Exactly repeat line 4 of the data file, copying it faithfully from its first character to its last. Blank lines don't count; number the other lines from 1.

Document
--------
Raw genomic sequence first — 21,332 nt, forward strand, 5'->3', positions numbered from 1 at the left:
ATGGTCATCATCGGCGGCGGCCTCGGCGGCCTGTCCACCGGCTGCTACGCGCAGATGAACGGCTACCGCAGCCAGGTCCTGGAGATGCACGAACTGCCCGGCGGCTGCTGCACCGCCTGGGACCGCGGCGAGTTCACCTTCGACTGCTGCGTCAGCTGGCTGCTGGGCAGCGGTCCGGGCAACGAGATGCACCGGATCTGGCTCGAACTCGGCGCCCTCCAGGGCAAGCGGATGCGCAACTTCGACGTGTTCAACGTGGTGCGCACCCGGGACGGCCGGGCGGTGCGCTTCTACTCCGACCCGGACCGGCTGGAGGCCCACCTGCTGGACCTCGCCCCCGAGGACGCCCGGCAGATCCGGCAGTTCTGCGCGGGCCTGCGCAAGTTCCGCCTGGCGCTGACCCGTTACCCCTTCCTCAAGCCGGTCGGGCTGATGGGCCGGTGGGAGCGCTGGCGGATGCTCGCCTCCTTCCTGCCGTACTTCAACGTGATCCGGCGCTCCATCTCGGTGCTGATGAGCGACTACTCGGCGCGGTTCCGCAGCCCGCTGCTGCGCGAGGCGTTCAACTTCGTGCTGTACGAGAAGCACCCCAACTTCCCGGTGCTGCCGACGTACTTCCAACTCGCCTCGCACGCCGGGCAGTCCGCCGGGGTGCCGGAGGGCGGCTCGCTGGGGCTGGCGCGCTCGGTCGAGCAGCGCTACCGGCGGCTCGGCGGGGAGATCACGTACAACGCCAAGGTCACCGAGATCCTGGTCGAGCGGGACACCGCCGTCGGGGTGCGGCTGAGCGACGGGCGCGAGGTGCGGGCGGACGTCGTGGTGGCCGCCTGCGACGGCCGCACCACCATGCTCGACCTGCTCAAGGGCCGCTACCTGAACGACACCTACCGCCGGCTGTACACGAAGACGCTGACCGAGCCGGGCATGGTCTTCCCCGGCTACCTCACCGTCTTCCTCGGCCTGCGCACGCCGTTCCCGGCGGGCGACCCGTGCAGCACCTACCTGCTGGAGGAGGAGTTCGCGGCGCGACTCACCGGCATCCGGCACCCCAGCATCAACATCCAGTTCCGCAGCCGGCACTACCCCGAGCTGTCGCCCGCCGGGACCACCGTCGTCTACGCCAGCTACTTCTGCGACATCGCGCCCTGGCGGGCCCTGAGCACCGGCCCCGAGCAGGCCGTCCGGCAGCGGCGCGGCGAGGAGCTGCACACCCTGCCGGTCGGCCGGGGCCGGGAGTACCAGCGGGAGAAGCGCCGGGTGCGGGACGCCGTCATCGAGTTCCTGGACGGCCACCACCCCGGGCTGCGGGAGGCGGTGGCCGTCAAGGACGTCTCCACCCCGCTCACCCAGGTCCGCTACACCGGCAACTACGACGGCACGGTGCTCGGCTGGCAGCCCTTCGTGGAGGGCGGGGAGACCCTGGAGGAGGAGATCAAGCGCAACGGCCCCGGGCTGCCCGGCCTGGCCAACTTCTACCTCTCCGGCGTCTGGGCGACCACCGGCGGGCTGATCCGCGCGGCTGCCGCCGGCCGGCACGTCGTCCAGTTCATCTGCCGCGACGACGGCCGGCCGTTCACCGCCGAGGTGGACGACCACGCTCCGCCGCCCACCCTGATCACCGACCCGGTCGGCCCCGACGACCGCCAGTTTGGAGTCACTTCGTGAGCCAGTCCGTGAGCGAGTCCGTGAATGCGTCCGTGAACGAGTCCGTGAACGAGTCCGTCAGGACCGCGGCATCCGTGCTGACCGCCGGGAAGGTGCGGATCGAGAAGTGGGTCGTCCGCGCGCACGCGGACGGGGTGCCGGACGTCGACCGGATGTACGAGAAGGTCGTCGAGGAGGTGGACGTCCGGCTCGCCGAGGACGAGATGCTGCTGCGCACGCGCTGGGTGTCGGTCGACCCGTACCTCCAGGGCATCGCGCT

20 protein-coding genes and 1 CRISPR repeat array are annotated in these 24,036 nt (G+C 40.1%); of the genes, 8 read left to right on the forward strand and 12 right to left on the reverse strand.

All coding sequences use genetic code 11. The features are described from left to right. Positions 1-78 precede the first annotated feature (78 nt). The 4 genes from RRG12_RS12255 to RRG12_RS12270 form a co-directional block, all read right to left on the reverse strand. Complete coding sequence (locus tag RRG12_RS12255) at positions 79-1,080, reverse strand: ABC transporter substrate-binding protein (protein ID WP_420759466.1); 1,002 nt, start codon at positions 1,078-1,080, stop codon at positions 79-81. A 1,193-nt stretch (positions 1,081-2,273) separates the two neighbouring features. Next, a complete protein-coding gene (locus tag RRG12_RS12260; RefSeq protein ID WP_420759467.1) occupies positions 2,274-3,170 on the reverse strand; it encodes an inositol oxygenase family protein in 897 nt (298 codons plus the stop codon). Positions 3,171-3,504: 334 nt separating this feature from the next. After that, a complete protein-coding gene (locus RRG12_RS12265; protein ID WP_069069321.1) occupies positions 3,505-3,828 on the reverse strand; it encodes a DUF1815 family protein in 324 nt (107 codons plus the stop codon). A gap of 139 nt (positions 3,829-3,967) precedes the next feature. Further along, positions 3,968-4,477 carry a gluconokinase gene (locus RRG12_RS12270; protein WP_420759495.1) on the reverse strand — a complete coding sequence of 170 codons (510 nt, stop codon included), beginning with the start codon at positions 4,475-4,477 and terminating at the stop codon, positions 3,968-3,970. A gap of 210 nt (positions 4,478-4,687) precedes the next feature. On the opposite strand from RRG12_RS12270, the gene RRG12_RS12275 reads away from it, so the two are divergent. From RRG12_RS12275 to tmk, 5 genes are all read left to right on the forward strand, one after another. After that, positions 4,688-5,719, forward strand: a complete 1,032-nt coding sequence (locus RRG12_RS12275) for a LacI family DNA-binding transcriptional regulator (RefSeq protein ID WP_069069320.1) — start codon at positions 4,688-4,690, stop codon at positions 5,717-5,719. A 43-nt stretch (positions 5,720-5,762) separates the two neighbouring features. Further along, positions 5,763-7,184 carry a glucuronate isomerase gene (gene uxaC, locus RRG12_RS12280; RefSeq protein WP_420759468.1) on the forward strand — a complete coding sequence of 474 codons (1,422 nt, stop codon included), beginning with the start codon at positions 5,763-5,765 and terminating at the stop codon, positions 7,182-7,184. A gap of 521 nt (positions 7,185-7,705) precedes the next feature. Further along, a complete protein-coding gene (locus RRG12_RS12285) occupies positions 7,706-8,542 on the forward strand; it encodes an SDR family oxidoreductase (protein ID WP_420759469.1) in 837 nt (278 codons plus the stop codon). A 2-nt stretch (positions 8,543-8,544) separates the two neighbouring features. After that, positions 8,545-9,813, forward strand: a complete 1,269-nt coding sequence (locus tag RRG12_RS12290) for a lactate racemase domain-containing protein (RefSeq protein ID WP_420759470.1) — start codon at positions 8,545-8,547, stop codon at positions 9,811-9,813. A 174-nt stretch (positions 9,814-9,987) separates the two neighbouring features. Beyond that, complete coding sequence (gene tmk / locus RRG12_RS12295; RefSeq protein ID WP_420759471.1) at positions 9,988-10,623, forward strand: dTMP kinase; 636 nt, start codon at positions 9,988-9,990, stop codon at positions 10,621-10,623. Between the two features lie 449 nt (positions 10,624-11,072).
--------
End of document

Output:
All coding sequences use genetic code 11. The features are described from left to right. Positions 1-78 precede the first annotated feature (78 nt). The 4 genes from RRG12_RS12255 to RRG12_RS12270 form a co-directional block, all read right to left on the reverse strand. Complete coding sequence (locus tag RRG12_RS12255) at positions 79-1,080, reverse strand: ABC transporter substrate-binding protein (protein ID WP_420759466.1); 1,002 nt, start codon at positions 1,078-1,080, stop codon at positions 79-81. A 1,193-nt stretch (positions 1,081-2,273) separates the two neighbouring features. Next, a complete protein-coding gene (locus tag RRG12_RS12260; RefSeq protein ID WP_420759467.1) occupies positions 2,274-3,170 on the reverse strand; it encodes an inositol oxygenase family protein in 897 nt (298 codons plus the stop codon). Positions 3,171-3,504: 334 nt separating this feature from the next. After that, a complete protein-coding gene (locus RRG12_RS12265; protein ID WP_069069321.1) occupies positions 3,505-3,828 on the reverse strand; it encodes a DUF1815 family protein in 324 nt (107 codons plus the stop codon). A gap of 139 nt (positions 3,829-3,967) precedes the next feature. Further along, positions 3,968-4,477 carry a gluconokinase gene (locus RRG12_RS12270; protein WP_420759495.1) on the reverse strand — a complete coding sequence of 170 codons (510 nt, stop codon included), beginning with the start codon at positions 4,475-4,477 and terminating at the stop codon, positions 3,968-3,970. A gap of 210 nt (positions 4,478-4,687) precedes the next feature. On the opposite strand from RRG12_RS12270, the gene RRG12_RS12275 reads away from it, so the two are divergent. From RRG12_RS12275 to tmk, 5 genes are all read left to right on the forward strand, one after another. After that, positions 4,688-5,719, forward strand: a complete 1,032-nt coding sequence (locus RRG12_RS12275) for a LacI family DNA-binding transcriptional regulator (RefSeq protein ID WP_069069320.1) — start codon at positions 4,688-4,690, stop codon at positions 5,717-5,719. A 43-nt stretch (positions 5,720-5,762) separates the two neighbouring features. Further along, positions 5,763-7,184 carry a glucuronate isomerase gene (gene uxaC, locus RRG12_RS12280; RefSeq protein WP_420759468.1) on the forward strand — a complete coding sequence of 474 codons (1,422 nt, stop codon included), beginning with the start codon at positions 5,763-5,765 and terminating at the stop codon, positions 7,182-7,184. A gap of 521 nt (positions 7,185-7,705) precedes the next feature. Further along, a complete protein-coding gene (locus RRG12_RS12285) occupies positions 7,706-8,542 on the forward strand; it encodes an SDR family oxidoreductase (protein ID WP_420759469.1) in 837 nt (278 codons plus the stop codon). A 2-nt stretch (positions 8,543-8,544) separates the two neighbouring features. After that, positions 8,545-9,813, forward strand: a complete 1,269-nt coding sequence (locus tag RRG12_RS12290) for a lactate racemase domain-containing protein (RefSeq protein ID WP_420759470.1) — start codon at positions 8,545-8,547, stop codon at positions 9,811-9,813. A 174-nt stretch (positions 9,814-9,987) separates the two neighbouring features. Beyond that, complete coding sequence (gene tmk / locus RRG12_RS12295; RefSeq protein ID WP_420759471.1) at positions 9,988-10,623, forward strand: dTMP kinase; 636 nt, start codon at positions 9,988-9,990, stop codon at positions 10,621-10,623. Between the two features lie 449 nt (positions 10,624-11,072).